Leaders with character produce remarkable benefits in the positive areas and dramatic reductions in costs by mitigating the negative.
Look at Sam Walton of Wal-Mart and George Zimmer of Men’s Wearhouse. These leaders built tremendous companies with a high degree of character and principle. They focused on service to their employees and customers as well as the shareholders. They practiced courageous, compassionate leadership and insisted on honesty, transparency and personal connections with the people they served.
Look at how each of those organizations changed after they were gone.
Of course, both companies are still successful––but how much more successful were they before they deviated from the character based leadership embodied in their founders? How many problems could have been avoided had they honored those principles?
Look at Tony Hsieh of Zappos, Gary Hirshberg of Stoneyfield Farms, Don Amos of Aflac and Jim Skinner of McDonald’s. These leaders were all included in OnlineMBA.com’s Top 15 Ethical CEOs of 2015. All are highly successful personally, and all have increased the profitability of their organizations…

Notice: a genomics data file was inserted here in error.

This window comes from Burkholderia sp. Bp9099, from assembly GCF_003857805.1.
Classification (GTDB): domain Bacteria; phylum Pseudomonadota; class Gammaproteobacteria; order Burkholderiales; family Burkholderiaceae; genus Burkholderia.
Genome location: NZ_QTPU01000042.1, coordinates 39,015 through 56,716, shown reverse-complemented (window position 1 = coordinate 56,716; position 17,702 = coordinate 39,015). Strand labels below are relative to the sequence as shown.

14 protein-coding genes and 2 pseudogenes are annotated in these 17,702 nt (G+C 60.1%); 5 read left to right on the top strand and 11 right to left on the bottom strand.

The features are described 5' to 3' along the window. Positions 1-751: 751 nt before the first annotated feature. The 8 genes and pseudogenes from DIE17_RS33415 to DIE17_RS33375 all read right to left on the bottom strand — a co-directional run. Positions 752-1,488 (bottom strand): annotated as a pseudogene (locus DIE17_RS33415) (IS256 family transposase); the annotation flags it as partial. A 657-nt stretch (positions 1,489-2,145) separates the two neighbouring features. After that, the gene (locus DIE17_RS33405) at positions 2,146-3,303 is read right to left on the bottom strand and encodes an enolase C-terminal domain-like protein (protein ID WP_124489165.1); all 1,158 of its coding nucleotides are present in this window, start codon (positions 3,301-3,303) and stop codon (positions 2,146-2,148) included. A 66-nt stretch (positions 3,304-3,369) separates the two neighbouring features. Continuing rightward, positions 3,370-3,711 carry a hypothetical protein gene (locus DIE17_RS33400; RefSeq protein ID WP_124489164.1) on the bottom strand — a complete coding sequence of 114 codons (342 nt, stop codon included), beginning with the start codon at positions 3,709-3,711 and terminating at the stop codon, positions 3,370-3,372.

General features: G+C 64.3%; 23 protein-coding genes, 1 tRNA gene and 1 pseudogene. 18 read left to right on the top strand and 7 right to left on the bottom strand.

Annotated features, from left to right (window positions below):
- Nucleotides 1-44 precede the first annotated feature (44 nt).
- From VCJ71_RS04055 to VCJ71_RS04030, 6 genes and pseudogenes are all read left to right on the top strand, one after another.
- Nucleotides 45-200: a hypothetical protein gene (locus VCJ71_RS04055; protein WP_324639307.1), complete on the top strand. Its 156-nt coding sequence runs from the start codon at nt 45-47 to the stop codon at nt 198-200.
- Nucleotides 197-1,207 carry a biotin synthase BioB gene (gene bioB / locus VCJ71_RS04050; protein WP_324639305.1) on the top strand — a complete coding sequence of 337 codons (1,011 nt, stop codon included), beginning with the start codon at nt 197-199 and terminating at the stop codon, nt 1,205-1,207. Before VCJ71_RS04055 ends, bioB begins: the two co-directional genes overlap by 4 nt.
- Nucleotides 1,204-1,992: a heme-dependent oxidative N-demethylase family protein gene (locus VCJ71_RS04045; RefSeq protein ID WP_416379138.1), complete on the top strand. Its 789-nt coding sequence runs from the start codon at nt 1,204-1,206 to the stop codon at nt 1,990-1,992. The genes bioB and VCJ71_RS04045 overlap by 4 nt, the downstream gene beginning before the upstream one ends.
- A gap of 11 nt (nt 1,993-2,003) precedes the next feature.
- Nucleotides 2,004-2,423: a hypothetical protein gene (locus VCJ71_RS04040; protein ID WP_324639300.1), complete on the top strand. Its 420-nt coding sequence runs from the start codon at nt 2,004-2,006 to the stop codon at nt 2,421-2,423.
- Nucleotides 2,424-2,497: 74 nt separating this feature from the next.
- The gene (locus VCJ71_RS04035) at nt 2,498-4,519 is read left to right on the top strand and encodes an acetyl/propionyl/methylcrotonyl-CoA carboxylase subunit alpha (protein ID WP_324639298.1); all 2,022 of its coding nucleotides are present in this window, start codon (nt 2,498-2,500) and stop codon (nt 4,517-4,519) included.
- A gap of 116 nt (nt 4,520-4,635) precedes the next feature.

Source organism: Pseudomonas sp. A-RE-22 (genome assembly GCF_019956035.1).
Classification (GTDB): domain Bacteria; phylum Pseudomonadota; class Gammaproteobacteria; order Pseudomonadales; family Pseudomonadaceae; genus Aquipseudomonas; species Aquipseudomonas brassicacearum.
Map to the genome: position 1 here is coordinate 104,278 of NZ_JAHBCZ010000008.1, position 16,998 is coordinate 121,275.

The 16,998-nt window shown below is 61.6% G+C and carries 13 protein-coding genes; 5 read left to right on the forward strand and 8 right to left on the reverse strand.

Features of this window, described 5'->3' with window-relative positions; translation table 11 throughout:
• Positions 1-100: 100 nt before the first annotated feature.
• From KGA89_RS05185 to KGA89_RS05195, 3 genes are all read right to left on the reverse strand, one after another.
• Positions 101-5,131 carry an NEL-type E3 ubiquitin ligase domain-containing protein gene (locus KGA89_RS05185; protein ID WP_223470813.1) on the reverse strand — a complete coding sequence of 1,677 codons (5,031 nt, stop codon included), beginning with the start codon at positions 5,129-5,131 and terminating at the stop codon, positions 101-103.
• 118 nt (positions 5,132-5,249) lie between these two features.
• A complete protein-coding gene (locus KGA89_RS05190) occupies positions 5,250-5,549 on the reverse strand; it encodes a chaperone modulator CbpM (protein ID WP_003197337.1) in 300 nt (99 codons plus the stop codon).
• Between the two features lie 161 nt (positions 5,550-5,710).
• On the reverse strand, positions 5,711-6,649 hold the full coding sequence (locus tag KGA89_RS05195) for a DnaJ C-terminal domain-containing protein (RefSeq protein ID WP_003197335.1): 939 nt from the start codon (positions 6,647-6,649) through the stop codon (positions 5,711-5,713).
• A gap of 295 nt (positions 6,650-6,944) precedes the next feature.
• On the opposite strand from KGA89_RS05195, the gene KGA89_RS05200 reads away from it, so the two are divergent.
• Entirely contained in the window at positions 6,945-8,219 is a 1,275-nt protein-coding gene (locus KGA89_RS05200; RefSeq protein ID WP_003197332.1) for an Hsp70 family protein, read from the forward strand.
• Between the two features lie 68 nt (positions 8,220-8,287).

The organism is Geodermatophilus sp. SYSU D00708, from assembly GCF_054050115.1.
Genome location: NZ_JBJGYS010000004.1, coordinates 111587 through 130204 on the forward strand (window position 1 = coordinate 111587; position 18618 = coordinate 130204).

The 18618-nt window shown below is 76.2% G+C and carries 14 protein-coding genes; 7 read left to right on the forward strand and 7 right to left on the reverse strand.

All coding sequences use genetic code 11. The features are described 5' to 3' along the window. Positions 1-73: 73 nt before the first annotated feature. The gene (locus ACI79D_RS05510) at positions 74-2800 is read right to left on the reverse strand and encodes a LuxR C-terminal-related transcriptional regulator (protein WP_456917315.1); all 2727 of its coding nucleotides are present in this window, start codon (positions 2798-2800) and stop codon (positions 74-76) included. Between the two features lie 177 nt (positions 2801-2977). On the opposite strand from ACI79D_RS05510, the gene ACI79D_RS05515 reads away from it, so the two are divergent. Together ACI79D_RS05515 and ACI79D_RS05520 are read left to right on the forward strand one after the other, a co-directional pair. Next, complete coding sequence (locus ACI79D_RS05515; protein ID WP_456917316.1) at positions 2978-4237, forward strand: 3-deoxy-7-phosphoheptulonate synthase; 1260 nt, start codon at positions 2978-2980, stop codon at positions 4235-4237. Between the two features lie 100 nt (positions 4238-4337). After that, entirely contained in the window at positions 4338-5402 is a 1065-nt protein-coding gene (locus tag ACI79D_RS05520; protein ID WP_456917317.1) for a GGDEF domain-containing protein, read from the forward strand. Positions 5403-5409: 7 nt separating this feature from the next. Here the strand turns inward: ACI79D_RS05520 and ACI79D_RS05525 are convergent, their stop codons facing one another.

Without being jerks!
All these leaders placed a great emphasis on character, service, and ethics. I particularly like the story of Dan Amos:
“Profits have grown nearly tenfold since Dan Amos took the helm at Aflac way back in 1990. Ninety-nine out of 100 CEOs would use that as justification to raise their salaries tenfold as well. Not Dan Amos: he volunteered to allow shareholders to vote on the executive compensation plan, the first major U.S. corporation to ever do so.”
His commitment to character based leadership makes Aflac “one of the best American companies to work for” according to MBAOnline.
Can you really succeed without being a jerk?
Absolutely. But we’ve got a fight on our hands.
Ironically, as I write this article we’re in the throes on one of the most unusual, contentious and calling it as I see it, petulant political campaigns in history. For the first time since we’ve measured these things, our two Presidential front-runners have the highest disapproval ratings of any of the candidates who started the race. Polls show that we consider Hillary Clinton and Donald Trump untrustworthy, selfish and dishonest.